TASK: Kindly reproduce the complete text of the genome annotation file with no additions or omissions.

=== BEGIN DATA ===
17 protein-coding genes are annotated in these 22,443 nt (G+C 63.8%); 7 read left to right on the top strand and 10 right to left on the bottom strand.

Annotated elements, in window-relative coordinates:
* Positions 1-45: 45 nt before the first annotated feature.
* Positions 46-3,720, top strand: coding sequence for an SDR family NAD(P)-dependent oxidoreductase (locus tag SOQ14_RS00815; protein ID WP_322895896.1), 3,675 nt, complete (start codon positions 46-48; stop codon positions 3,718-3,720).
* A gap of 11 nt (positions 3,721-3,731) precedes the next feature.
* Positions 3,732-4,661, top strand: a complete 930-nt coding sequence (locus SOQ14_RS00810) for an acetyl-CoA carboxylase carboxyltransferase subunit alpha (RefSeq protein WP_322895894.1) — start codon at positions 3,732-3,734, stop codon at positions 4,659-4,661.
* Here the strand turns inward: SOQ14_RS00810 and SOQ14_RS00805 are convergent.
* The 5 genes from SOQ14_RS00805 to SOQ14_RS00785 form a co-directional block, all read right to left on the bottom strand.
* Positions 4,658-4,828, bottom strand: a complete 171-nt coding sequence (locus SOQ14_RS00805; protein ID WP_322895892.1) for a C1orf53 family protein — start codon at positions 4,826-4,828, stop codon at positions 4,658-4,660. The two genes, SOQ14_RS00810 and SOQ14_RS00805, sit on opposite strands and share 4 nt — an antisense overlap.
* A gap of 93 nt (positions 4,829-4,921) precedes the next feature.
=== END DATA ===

17 protein-coding genes are annotated in these 22,443 nt (G+C 63.8%); 7 read left to right on the top strand and 10 right to left on the bottom strand.

Annotated elements, in window-relative coordinates:
* Positions 1-45: 45 nt before the first annotated feature.
* Positions 46-3,720, top strand: coding sequence for an SDR family NAD(P)-dependent oxidoreductase (locus tag SOQ14_RS00815; protein ID WP_322895896.1), 3,675 nt, complete (start codon positions 46-48; stop codon positions 3,718-3,720).
* A gap of 11 nt (positions 3,721-3,731) precedes the next feature.
* Positions 3,732-4,661, top strand: a complete 930-nt coding sequence (locus SOQ14_RS00810) for an acetyl-CoA carboxylase carboxyltransferase subunit alpha (RefSeq protein WP_322895894.1) — start codon at positions 3,732-3,734, stop codon at positions 4,659-4,661.
* Here the strand turns inward: SOQ14_RS00810 and SOQ14_RS00805 are convergent.
* The 5 genes from SOQ14_RS00805 to SOQ14_RS00785 form a co-directional block, all read right to left on the bottom strand.
* Positions 4,658-4,828, bottom strand: a complete 171-nt coding sequence (locus SOQ14_RS00805; protein ID WP_322895892.1) for a C1orf53 family protein — start codon at positions 4,826-4,828, stop codon at positions 4,658-4,660. The two genes, SOQ14_RS00810 and SOQ14_RS00805, sit on opposite strands and share 4 nt — an antisense overlap.
* A gap of 93 nt (positions 4,829-4,921) precedes the next feature.